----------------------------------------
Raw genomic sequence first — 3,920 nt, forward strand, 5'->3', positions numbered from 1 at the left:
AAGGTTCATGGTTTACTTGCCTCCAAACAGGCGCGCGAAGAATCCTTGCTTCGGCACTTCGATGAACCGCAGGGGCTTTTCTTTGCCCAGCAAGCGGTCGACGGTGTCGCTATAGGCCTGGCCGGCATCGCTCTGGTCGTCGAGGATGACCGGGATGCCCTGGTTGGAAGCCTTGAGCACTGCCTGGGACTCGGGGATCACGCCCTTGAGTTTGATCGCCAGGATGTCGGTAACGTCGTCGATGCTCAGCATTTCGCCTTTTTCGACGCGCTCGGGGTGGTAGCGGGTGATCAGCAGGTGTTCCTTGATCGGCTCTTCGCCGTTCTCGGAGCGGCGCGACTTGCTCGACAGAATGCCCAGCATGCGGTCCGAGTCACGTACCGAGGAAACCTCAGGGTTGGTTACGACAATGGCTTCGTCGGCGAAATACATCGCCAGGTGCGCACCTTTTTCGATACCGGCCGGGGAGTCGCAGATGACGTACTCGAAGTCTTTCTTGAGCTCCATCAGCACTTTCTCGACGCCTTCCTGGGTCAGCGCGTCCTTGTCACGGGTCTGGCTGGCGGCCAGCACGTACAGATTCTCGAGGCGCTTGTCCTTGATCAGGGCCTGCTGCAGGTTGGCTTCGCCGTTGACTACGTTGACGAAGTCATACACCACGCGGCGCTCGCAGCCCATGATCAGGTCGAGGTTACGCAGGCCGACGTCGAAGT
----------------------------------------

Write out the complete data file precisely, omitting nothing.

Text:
Raw genomic sequence first — 3,920 nt, forward strand, 5'->3', positions numbered from 1 at the left:
AAGGTTCATGGTTTACTTGCCTCCAAACAGGCGCGCGAAGAATCCTTGCTTCGGCACTTCGATGAACCGCAGGGGCTTTTCTTTGCCCAGCAAGCGGTCGACGGTGTCGCTATAGGCCTGGCCGGCATCGCTCTGGTCGTCGAGGATGACCGGGATGCCCTGGTTGGAAGCCTTGAGCACTGCCTGGGACTCGGGGATCACGCCCTTGAGTTTGATCGCCAGGATGTCGGTAACGTCGTCGATGCTCAGCATTTCGCCTTTTTCGACGCGCTCGGGGTGGTAGCGGGTGATCAGCAGGTGTTCCTTGATCGGCTCTTCGCCGTTCTCGGAGCGGCGCGACTTGCTCGACAGAATGCCCAGCATGCGGTCCGAGTCACGTACCGAGGAAACCTCAGGGTTGGTTACGACAATGGCTTCGTCGGCGAAATACATCGCCAGGTGCGCACCTTTTTCGATACCGGCCGGGGAGTCGCAGATGACGTACTCGAAGTCTTTCTTGAGCTCCATCAGCACTTTCTCGACGCCTTCCTGGGTCAGCGCGTCCTTGTCACGGGTCTGGCTGGCGGCCAGCACGTACAGATTCTCGAGGCGCTTGTCCTTGATCAGGGCCTGCTGCAGGTTGGCTTCGCCGTTGACTACGTTGACGAAGTCATACACCACGCGGCGCTCGCAGCCCATGATCAGGTCGAGGTTACGCAGGCCGACGTCGAAGT